16. The PCB of claim 15, wherein the electrical components comprise at least one of a resistor, capacitor, or inductor.

17. The PCB of claim 15, wherein the electrical components comprise at least one decoupling capacitor.

18. The PCB of claim 15, wherein a substantially consistent intervia distance is defined along an intervia axis between each adjacent via in each of the rows of columns, the intervia distance comprising a 1 mm pitch and the electrical components comprising 0402 decoupling capacitors.

19. The PCB of claim 16, wherein a minimum distance of 0.14 mm separates the 0402 decoupling capacitors from any adjacent via.

20. The PCB of claim 11, wherein the first electrical terminal is positioned within compliance with electrical tolerances of the group of four vias.

21. The PCB of claim 11, wherein the group of four adjacent vias form a substantially square shape having one of the four vias positioned at each of four corners of the square shape.

22. A method of forming a PCB, comprising: forming an array of vias within the PCB, wherein the vias have pads on a side of the PCB opposite the side of the PCB configured to receive a grid array package, the array of vias forming a pattern of repetitive rows and columns, wherein a substantially consistent intervia distance is defined along an intervia axis between each adjacent vias in each of the rows and columns; and disposing a pair of electrical terminals on the side of the PCB opposite the side configured to receive the grid array package and positioned adjacent one another along an electrical terminal axis between at least two of the vias and intersecting the intervia axis.

23. The method of claim 22, further comprising disposing electrical components on the pair of electrical terminals to electrically couple the pair of electrical terminals.

24. The method of claim 22, further comprising electrically coupling the electrical terminals to adjacent vias.

25. The method of claim 22, further comprising positioning the electrical terminal axis perpendicularly to the intervia axis.

26. The method of claim 22, further comprising positioned the pair of electrical terminals within compliance with electrical tolerances of the array of vias.

Description:

BACKGROUND

Dense and high speed printed circuit board (PCB) designs require electrical components (i.e. capacitors, resistors, inductors, etc.) be placed as close as possible to active components (i.e. ASIC's, FPGA's, SERDES, etc.) to reduce noise and optimize signal quality. PCBs having these active components typically have a high pin count and have limited physical space available for placing such components within the footprint (e.g. within active components and/or within an array of vias) on the PCB.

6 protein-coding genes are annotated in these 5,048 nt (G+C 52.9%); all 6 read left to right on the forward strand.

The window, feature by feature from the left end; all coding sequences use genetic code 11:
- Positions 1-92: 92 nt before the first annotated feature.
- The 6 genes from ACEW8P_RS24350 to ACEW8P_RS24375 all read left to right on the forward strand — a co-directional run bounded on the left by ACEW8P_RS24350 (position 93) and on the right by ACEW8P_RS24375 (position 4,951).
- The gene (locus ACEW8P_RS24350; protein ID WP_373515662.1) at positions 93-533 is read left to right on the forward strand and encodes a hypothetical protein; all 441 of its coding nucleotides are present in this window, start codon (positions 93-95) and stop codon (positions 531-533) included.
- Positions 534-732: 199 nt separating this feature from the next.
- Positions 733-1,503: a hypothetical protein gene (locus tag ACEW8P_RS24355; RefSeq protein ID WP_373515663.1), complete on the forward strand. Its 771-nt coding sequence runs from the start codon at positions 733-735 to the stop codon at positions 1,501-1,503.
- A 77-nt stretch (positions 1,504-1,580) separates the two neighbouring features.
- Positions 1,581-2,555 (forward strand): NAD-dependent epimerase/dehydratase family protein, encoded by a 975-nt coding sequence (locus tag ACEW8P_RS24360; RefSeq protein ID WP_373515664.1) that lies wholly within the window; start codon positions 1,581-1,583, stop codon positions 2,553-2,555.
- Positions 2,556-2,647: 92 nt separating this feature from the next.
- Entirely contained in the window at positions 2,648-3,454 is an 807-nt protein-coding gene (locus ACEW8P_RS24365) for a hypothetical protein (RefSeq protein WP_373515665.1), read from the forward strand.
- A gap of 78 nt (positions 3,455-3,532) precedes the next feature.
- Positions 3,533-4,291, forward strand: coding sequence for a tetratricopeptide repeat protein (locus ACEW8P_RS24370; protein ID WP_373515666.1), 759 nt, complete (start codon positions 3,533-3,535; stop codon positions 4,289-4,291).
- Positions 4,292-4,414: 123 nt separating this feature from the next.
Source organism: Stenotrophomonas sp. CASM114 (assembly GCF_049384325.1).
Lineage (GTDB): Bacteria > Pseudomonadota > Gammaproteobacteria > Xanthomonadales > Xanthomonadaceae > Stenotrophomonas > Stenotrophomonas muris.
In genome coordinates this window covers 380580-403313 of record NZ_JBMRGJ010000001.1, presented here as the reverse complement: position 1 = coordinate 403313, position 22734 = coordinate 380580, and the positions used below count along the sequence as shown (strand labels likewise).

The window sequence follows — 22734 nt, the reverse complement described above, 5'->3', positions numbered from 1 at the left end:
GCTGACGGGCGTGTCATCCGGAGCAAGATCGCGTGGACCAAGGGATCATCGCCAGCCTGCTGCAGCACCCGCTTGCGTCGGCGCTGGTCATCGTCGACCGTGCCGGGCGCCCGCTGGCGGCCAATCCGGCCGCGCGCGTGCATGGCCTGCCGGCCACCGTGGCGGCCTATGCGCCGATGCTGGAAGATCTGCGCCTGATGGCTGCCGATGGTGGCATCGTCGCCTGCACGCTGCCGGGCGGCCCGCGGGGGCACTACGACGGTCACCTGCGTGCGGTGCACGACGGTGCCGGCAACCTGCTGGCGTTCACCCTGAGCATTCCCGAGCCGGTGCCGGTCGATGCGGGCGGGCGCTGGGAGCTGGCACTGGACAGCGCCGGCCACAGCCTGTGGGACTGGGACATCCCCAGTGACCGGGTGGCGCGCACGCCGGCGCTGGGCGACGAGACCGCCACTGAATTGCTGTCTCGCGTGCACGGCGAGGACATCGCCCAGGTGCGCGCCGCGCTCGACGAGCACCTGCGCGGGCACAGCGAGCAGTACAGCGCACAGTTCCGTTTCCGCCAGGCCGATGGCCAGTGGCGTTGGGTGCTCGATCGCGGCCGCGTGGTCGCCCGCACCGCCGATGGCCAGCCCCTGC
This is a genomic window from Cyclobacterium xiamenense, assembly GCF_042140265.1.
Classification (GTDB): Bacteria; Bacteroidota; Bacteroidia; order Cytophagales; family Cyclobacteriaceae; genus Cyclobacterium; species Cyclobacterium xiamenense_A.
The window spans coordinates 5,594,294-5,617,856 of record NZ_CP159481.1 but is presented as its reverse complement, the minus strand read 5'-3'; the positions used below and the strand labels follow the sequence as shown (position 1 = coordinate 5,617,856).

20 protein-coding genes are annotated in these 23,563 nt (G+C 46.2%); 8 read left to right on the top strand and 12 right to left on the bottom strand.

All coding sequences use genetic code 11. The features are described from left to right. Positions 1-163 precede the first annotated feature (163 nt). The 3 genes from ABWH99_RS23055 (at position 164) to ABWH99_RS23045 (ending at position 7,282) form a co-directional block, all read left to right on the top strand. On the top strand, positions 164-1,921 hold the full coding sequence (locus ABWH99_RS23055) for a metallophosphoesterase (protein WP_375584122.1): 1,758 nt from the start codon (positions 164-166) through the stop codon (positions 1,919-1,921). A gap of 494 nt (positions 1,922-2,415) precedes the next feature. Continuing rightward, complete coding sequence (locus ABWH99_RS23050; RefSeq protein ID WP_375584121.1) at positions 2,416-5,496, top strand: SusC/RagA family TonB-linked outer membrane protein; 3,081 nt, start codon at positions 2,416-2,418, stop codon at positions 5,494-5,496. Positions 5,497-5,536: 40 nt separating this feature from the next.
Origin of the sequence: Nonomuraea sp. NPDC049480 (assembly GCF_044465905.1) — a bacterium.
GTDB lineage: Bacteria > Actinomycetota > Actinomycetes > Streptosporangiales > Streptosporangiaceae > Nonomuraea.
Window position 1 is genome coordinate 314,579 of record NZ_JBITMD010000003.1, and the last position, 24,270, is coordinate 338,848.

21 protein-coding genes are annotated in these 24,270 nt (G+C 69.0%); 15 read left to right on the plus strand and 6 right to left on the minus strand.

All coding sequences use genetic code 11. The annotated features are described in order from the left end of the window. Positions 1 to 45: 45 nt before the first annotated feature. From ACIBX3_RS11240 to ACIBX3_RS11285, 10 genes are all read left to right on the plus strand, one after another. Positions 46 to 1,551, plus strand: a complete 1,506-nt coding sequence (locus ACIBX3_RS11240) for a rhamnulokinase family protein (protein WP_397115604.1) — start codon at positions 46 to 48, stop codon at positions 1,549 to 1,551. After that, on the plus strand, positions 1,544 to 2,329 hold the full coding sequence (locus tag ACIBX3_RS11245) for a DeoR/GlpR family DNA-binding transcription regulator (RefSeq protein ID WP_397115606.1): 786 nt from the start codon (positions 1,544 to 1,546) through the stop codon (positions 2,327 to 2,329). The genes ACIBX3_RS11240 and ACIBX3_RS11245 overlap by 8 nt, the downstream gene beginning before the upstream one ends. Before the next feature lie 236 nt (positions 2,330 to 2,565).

To fit the necessary electrical components within the limited available space on the PCB footprint, designers may utilize electrical components having very small dimensions. These small electrical components are commonly used with good results in devices having less complex PCB designs, such as in higher volume, lower complexity consumer devices, such as cell phones, PDA's, cameras, etc. However, problems may arise when utilizing these small electrical components in devices having larger and more complex PCB designs.

Thus, it would be advantageous to place these small electrical components within the active components and within the limited space available on the footprint of a PCB in devices having larger and more complex PCB designs.

SUMMARY

In a first exemplary implementation, a printed circuit board (PCB) includes an array of vias and a pair of electrical terminals. The array of vias have pads on a side of the PCB opposite the side of the PCB configured to receive a grid array package. The array of vias forms a pattern of repetitive rows and columns of vias. A substantially consistent intervia distance is defined along an intervia axis between each adjacent vias in each of the rows and columns. The pair of electrical terminals are also disposed on the side of the PCB opposite the side configured to receive the grid array package. The pair of electrical terminals are positioned adjacent one another along an electrical terminal axis between at least two of the vias and such that the electrical terminal axis intersects the intervia axis.

In a second exemplary implementation, a PCB comprises an array of vias and a first electrical terminal. The array of vias have pads on a side of the PCB opposite the side of the PCB configured to receive a grid array package. The array of vias forms a consistent pattern of repetitive rows and columns of vias and a group of four adjacent vias form a substantially rectangular shape having one of the four vias positioned at each of four corners of the rectangular shape. The first electrical terminal is also disposed on the side of the PCB opposite the side configured to receive the grid array package. The first electrical terminal is positioned within the group of four vias forming the rectangular shape without contacting any of the four vias.